In the previous article, we described, in detail, the different stages that a submitted SQL Server query goes through and how it processed by the SQL Server Relational Engine. The SQL Server Relational Engine generates the Execution Plan and the SQL Server Storage Engine performs the requested data retrieval or modification process. In this article, we will discuss the different types and formats for SQL Server Execution Plans.

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SQL Server Execution Plans overview

July 4, 2018 by

In this series of articles, we will navigate the SQL Server Execution Plan ocean, starting from defining the concept of the Execution Plans, walking through the types, components and operators of Execution Plans analyze execution plans and we’ll finish with how to save and administrate the Execution Plans.

When you submit a T-SQL query, you tell the SQL Server Engine what you want, but without specifying how to do it for you. Between submitting the T-SQL query to the SQL Server Database Engine and returning the query result to the end user, the SQL Server Engine will perform four internal query processing operations, to convert the query into a format that can be used by the SQL Server Storage Engine easily use to retrieve the requested data, using the processes assigned to the SQL Engine from the Operating System to work on the submitted query.

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SQL Server indexes – series intro

June 29, 2018 by

Description

In this series, we will dive deeply in the SQL Server Indexing field, starting from the surface by understanding the internal structure of the SQL Server tables and indexes, going deeper by describing the guidelines and best practices that we can follow to design the most efficient index and what operations can be performed on the created indexes. Having these knowledges about the SQL Server indexes, we have all the tools that help us in testing the lower part of the ocean and dive deeper with the two main types of the SQL Server Indexes; the Clustered and Non-Clustered, and the other types of indexes that can be customized to serve us improving your environment. After that, the adventure becomes more interesting when learning how to use this knowledge to tune the performance of our queries and touch the bottom of the ocean. In our way back to the surface, and before celebrating our achievements, we will collect statistical information about these indexes and use this information to maintain the indexes to take benefits from it continuously and gain the best application performance.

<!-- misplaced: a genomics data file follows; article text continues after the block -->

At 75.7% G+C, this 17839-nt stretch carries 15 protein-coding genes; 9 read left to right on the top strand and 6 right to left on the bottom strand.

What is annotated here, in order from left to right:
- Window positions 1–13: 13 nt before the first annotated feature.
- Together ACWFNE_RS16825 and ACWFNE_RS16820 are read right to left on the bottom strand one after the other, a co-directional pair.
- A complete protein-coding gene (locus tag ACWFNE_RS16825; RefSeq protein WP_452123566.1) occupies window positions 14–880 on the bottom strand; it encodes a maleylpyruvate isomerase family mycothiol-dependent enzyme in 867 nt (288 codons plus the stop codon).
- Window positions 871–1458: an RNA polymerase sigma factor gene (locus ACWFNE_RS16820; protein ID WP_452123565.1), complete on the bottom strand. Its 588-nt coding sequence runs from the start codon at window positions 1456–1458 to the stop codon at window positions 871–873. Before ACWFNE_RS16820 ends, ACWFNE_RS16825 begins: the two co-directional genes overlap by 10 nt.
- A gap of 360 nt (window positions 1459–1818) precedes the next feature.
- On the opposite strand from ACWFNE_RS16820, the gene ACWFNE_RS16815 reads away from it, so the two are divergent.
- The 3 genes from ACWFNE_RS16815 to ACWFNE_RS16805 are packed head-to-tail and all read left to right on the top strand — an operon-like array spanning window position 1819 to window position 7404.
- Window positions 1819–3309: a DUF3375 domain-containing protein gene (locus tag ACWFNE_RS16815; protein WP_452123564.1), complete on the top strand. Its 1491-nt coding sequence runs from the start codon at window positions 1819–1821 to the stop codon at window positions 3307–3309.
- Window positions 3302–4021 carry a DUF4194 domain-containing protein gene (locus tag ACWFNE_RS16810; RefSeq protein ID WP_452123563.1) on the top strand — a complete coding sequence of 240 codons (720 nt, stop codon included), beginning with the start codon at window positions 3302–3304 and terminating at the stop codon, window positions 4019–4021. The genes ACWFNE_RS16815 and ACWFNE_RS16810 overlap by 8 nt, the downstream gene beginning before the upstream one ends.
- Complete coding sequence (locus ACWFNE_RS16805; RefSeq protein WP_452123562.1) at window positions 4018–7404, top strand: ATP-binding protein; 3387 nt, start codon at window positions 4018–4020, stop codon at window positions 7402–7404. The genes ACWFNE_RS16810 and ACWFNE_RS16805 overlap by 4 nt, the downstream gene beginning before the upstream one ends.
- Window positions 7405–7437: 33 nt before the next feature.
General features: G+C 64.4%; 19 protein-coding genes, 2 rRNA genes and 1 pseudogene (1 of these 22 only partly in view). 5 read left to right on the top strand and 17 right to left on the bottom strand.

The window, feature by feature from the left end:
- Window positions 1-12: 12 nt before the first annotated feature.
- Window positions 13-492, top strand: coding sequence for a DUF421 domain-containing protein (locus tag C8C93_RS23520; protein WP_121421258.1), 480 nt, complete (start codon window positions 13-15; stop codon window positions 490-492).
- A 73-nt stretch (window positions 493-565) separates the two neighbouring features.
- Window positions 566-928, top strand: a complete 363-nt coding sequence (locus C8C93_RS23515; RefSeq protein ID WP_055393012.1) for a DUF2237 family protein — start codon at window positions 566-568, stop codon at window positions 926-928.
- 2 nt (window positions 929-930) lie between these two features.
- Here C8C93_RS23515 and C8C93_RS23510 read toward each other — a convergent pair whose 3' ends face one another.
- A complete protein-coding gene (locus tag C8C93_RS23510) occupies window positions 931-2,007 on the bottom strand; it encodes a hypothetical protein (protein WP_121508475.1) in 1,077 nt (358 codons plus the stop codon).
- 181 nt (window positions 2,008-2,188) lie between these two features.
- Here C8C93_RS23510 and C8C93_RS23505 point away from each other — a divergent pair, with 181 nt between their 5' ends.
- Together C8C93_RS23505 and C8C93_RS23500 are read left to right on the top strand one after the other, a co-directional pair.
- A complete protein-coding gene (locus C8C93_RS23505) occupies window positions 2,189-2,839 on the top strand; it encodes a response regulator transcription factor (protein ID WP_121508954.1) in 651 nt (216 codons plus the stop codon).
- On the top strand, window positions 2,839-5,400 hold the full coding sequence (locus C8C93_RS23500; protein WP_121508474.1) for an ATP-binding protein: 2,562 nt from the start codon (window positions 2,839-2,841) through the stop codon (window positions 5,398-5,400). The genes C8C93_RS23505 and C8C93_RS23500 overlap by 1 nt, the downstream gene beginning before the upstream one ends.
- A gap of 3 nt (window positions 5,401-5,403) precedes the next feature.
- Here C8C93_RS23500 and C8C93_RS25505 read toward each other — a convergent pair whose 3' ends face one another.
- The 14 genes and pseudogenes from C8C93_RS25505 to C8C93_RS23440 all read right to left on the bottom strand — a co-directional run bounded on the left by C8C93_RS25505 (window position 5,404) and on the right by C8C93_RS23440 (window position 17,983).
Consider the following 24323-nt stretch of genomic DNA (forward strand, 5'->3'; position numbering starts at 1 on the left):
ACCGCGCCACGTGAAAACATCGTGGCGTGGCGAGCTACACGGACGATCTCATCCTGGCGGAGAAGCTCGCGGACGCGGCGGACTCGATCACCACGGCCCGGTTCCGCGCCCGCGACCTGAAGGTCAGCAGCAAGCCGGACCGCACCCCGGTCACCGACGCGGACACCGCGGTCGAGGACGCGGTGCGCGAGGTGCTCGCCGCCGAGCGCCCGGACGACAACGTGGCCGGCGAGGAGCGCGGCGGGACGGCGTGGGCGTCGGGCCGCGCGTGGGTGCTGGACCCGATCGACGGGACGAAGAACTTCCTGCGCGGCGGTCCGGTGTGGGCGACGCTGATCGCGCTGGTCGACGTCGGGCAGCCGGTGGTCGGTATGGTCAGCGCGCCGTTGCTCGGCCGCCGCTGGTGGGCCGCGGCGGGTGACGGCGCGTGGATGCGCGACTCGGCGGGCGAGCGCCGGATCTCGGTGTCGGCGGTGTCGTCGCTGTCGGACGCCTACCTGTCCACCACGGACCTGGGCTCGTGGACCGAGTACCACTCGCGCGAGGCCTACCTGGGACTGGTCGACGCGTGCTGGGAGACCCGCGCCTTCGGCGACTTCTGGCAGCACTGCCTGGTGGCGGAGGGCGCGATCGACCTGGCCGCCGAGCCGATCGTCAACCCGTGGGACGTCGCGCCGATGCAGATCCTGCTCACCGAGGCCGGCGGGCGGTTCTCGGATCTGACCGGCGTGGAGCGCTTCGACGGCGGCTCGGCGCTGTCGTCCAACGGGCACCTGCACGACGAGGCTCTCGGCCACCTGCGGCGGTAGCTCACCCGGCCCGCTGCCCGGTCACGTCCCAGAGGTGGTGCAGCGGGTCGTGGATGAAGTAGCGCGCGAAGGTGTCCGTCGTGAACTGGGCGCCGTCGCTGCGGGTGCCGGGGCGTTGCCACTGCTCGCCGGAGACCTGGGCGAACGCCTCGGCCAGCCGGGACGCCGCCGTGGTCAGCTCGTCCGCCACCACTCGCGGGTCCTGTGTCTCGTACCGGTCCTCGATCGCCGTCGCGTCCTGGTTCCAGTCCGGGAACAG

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Top 25 SQL interview questions and answers about indexes

June 25, 2018 by

Q1: What is the difference between a Heap table and a Clustered table? How can we identify if the table is a heap table?

Heap table is a table in which, the data rows are not stored in any particular order within each data page. In addition, there is no particular order to control the data page sequence, that is not linked in a linked list. This is due to the fact that the heap table contains no clustered index.

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Maintaining SQL Server indexes

May 31, 2018 by

In the previous articles of this series (see the full article TOC at bottom), we discussed the internal structure of SQL Server tables and indexes, the guidelines that you can follow in order to design a proper index, the list of operations that can be performed on the SQL Server indexes, how to design effective Clustered and Non-clustered indexes, the different types of SQL Server indexes (above and beyond Clustered and Non-clustered indexes classification), how to tune the performance of the inefficient queries using different types of SQL Server Indexes and finally, how to gather statistical information about index structure and the index usage. In this article, the last article in this series, we will discuss how to benefit from the previously gathered index information in maintaining SQL Server indexes.

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Gathering SQL Server indexes statistics and usage information

May 24, 2018 by

In the previous articles of this series (see the full article TOC at bottom), we discussed the internal structure of both the SQL Server tables and indexes, the best practices that you can follow in order to design a proper index, list of operations that you can perform on the SQL Server indexes, how to design effective Clustered and Non-clustered indexes, the different types of SQL Server indexes, above and beyond Clustered and Non-clustered indexes classification and finally how to tune the performance of the bad queries using the different types of SQL Server Indexes. In this article, we will discuss how to gather statistical information about the index structure and the index usage information.